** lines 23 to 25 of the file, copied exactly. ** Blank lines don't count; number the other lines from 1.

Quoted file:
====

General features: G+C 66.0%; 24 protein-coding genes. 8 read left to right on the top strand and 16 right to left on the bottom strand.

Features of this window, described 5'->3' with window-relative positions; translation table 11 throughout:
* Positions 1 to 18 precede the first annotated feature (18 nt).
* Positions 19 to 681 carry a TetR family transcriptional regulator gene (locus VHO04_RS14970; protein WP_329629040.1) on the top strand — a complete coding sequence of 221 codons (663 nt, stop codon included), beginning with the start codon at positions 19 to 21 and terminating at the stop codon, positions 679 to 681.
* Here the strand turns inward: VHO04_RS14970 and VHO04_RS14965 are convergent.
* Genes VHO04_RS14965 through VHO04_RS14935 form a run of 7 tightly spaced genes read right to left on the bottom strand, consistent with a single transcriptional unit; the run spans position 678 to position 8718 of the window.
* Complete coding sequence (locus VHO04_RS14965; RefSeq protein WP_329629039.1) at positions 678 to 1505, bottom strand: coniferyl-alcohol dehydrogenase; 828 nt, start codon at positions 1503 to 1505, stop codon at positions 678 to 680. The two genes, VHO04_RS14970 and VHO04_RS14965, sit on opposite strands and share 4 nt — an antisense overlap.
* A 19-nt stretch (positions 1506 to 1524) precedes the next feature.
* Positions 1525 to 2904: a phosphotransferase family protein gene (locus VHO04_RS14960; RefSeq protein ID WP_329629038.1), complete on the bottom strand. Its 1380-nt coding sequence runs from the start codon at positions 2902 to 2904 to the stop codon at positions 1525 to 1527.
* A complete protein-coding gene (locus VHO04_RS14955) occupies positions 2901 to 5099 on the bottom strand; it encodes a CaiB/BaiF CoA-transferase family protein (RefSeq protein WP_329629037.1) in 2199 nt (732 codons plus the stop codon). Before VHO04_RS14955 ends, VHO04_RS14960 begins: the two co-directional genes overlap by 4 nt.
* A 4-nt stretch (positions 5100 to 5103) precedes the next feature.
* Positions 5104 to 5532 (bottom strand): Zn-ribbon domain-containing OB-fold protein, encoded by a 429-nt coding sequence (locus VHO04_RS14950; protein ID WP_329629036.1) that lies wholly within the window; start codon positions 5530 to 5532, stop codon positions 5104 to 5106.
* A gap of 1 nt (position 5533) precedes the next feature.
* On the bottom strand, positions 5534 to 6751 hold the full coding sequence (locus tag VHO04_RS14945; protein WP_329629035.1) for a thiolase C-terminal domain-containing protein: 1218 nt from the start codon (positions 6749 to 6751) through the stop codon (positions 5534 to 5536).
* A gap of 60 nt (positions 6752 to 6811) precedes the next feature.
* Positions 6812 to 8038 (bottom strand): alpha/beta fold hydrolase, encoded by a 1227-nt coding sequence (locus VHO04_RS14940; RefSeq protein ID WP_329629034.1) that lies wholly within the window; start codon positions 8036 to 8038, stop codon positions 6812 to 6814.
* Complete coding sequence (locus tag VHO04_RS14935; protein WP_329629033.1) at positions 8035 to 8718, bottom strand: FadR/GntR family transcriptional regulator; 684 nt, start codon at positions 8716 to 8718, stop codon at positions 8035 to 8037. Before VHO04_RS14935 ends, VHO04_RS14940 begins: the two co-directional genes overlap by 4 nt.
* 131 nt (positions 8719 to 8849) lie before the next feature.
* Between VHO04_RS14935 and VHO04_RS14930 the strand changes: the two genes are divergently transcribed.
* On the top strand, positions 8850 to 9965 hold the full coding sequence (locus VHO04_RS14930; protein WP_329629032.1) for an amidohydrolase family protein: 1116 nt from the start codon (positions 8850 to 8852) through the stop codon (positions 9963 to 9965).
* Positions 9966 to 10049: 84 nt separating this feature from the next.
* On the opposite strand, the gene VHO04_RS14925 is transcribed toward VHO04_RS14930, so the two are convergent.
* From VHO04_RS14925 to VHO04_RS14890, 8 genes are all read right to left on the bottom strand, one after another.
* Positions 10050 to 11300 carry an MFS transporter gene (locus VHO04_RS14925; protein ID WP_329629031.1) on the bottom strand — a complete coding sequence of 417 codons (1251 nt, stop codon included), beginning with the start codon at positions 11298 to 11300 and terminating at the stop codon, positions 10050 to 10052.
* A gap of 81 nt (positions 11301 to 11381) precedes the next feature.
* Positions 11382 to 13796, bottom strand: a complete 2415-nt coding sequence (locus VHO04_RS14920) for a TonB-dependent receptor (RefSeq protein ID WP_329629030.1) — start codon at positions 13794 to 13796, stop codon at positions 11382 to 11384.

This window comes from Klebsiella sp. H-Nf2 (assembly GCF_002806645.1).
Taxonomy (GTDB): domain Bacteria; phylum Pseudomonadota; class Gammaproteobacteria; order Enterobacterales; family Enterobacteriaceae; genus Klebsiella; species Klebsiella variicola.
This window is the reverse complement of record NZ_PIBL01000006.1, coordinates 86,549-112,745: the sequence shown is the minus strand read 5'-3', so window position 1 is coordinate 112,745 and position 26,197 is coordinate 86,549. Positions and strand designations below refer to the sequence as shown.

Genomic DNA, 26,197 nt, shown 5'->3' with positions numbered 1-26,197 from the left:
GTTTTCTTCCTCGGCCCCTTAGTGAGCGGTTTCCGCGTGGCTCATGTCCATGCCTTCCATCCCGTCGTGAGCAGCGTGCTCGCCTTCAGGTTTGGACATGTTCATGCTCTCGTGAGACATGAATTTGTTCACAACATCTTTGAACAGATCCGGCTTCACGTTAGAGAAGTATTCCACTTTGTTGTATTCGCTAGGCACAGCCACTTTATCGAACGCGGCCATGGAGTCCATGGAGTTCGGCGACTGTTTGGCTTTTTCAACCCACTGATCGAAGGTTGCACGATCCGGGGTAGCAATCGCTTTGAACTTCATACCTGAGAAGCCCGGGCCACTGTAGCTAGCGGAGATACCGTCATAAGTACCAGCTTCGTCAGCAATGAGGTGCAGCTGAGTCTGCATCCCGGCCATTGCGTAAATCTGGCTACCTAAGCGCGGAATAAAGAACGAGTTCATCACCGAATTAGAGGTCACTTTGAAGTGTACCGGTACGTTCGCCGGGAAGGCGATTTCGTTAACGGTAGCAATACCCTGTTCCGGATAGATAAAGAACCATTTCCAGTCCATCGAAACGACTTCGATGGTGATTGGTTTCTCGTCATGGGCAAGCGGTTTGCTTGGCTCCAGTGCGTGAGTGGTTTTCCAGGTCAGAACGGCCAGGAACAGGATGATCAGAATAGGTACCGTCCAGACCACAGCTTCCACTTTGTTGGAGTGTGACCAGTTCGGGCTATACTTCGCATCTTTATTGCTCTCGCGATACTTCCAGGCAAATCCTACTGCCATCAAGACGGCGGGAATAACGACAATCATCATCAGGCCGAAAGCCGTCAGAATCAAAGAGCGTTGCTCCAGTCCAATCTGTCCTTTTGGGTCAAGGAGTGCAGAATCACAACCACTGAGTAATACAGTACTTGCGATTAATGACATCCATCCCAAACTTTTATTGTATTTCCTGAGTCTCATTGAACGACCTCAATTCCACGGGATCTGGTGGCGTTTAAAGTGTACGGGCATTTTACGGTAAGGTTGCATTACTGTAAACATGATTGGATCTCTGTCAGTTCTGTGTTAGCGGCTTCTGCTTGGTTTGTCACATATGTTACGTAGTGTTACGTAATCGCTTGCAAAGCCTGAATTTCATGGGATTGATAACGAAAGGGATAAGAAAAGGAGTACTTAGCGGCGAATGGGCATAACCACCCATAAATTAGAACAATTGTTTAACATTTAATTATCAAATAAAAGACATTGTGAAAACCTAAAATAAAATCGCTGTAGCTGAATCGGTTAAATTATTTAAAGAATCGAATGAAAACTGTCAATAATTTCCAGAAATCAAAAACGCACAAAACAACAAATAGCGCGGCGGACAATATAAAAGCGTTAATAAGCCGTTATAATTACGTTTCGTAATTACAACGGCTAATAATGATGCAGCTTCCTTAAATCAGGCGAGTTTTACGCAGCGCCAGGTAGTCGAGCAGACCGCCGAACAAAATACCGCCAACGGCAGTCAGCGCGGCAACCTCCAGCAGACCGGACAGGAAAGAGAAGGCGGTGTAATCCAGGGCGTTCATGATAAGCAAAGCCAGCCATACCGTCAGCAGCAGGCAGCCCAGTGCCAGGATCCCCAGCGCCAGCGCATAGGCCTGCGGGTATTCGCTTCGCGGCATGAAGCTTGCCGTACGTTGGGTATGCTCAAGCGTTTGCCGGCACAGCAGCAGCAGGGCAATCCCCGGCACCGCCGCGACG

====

* From VHO04_RS14925 to VHO04_RS14890, 8 genes are all read right to left on the bottom strand, one after another.
* Positions 10050 to 11300 carry an MFS transporter gene (locus VHO04_RS14925; protein ID WP_329629031.1) on the bottom strand — a complete coding sequence of 417 codons (1251 nt, stop codon included), beginning with the start codon at positions 11298 to 11300 and terminating at the stop codon, positions 10050 to 10052.
* A gap of 81 nt (positions 11301 to 11381) precedes the next feature.